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Kin selection and cooperative courtship in wild turkeys


In the few species of birds in which males form display partnerships to attract females, one male secures most or all of the copulations1,2. This leads to the question of why subordinate males help in the absence of observable reproductive benefits. Hamilton's concept of kin selection3, whereby individuals can benefit indirectly by helping a relative, was a crucial breakthrough for understanding apparently altruistic systems. However in the only direct test of kin selection in coordinated display partnerships, partners were unrelated1, discounting kin selection as an explanation for the evolution of cooperation. Here I show, using genetic measures of relatedness and reproductive success, that kin selection can explain the evolution of cooperative courtship in wild turkeys. Subordinate (helper) males do not themselves reproduce, but their indirect fitness as calculated by Hamilton's rule3,4 more than offsets the cost of helping. This result confirms a textbook example of kin selection2 that until now has been controversial5 and also extends recent findings6,7,8 of male relatedness on avian leks by quantifying the kin-selected benefits gained by non-reproducing males.

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Figure 1: Relatedness values calculated from microsatellite genotypes.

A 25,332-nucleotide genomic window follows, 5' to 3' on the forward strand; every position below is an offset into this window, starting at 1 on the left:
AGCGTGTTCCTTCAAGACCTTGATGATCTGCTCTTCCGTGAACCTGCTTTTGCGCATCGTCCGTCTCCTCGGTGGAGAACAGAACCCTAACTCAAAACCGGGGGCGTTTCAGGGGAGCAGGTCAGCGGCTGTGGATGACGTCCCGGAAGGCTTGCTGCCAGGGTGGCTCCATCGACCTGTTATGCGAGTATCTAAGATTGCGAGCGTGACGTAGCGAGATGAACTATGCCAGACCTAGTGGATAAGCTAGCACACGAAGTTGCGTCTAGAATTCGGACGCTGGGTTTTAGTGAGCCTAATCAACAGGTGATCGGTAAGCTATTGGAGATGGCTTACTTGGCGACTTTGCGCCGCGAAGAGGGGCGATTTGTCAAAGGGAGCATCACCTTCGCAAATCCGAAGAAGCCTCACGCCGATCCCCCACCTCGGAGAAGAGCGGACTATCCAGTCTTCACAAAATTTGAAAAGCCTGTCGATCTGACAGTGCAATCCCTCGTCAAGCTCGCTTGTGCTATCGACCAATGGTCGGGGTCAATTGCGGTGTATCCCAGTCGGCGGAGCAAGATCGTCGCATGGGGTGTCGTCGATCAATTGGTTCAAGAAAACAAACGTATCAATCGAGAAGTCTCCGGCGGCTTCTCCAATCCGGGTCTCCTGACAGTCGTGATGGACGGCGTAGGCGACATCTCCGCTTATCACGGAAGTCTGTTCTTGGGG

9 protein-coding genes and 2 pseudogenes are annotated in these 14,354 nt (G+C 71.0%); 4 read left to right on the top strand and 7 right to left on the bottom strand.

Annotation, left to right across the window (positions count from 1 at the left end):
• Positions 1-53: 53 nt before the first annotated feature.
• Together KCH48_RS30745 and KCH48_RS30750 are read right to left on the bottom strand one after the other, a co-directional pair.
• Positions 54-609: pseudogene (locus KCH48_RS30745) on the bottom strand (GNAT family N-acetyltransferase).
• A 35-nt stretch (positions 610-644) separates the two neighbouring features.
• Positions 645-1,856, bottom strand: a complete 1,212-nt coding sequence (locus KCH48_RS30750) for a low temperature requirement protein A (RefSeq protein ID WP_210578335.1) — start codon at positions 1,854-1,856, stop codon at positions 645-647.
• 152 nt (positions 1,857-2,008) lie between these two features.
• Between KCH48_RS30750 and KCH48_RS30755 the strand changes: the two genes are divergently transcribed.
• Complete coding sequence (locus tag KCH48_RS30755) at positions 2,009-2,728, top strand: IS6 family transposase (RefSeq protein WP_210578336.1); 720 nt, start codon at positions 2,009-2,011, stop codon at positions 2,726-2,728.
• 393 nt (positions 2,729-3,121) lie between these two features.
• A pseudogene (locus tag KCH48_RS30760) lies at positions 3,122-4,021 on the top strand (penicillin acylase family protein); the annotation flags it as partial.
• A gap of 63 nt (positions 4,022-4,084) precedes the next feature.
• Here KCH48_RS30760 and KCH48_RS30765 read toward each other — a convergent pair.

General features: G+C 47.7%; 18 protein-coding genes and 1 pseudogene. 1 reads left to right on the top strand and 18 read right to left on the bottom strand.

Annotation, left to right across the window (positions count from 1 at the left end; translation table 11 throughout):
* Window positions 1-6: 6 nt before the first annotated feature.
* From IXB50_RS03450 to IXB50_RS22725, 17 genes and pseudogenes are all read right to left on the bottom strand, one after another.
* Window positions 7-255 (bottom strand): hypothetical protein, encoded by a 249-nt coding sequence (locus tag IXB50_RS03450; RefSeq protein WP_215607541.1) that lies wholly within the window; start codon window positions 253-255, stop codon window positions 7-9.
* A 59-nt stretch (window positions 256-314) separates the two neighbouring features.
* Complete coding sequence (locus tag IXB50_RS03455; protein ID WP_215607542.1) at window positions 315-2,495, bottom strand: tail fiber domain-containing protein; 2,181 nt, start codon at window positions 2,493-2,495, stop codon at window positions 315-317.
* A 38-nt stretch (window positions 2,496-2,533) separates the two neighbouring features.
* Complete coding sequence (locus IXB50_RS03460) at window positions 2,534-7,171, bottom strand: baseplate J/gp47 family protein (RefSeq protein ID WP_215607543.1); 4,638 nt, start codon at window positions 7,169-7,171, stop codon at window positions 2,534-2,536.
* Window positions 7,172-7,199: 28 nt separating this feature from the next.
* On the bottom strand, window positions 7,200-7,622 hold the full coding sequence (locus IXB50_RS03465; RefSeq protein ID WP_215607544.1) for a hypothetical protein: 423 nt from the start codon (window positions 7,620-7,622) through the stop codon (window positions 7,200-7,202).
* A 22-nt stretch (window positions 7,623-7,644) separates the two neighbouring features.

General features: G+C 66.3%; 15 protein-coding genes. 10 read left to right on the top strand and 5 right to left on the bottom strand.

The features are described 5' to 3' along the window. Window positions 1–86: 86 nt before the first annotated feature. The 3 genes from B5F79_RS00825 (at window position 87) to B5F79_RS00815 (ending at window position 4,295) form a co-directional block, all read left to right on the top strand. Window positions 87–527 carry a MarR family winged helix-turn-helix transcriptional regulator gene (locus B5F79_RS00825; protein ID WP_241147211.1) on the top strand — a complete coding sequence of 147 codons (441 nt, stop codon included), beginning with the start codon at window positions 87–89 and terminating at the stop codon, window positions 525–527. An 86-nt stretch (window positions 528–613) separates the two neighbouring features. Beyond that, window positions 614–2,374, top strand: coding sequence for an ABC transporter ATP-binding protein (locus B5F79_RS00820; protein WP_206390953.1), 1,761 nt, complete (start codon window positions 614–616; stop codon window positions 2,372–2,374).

Figure 2: Reproductive success of the three male display strategies in wild turkeys.

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I thank E. DuVal, E. Lacey and especially W. Koenig and M. Hauber for comments on the manuscript; J. Dickinson, S. Beissinger, B. Jones, B. Slikas and N. Johnson for training and discussion; B. Davis, A. Hsieh, F. Aguillar, C. Miller, J. Leyhe, R. Orben, L. Robinson, M. Nguyen, B. Loui, M. Nasiri and C. Chu and others for field and laboratory assistance; and P. Kephart for research access to Rana Creek Ranch. My research was funded by an NSF graduate fellowship and dissertation improvement grant, as well as the Animal Behavior Society, American Ornithologists' Union, Sigma Xi, and support from both Integrative Biology and the Museum of Vertebrate Zoology at the University of California, Berkeley.

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Correspondence to Alan H. Krakauer.

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Supplementary information

Supplementary Table 1

This table provides individual histories of coalitions and solitary males. (DOC 34 kb)

Supplementary Table 2

This table provides details of the microsatellite loci used, the allelic diversity found in the study population, and the PCR reaction conditions. (DOC 28 kb)

Supplementary Table 3

This table details the parameters used in the paternity analysis. (DOC 22 kb)

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Krakauer, A. Kin selection and cooperative courtship in wild turkeys. Nature 434, 69–72 (2005).

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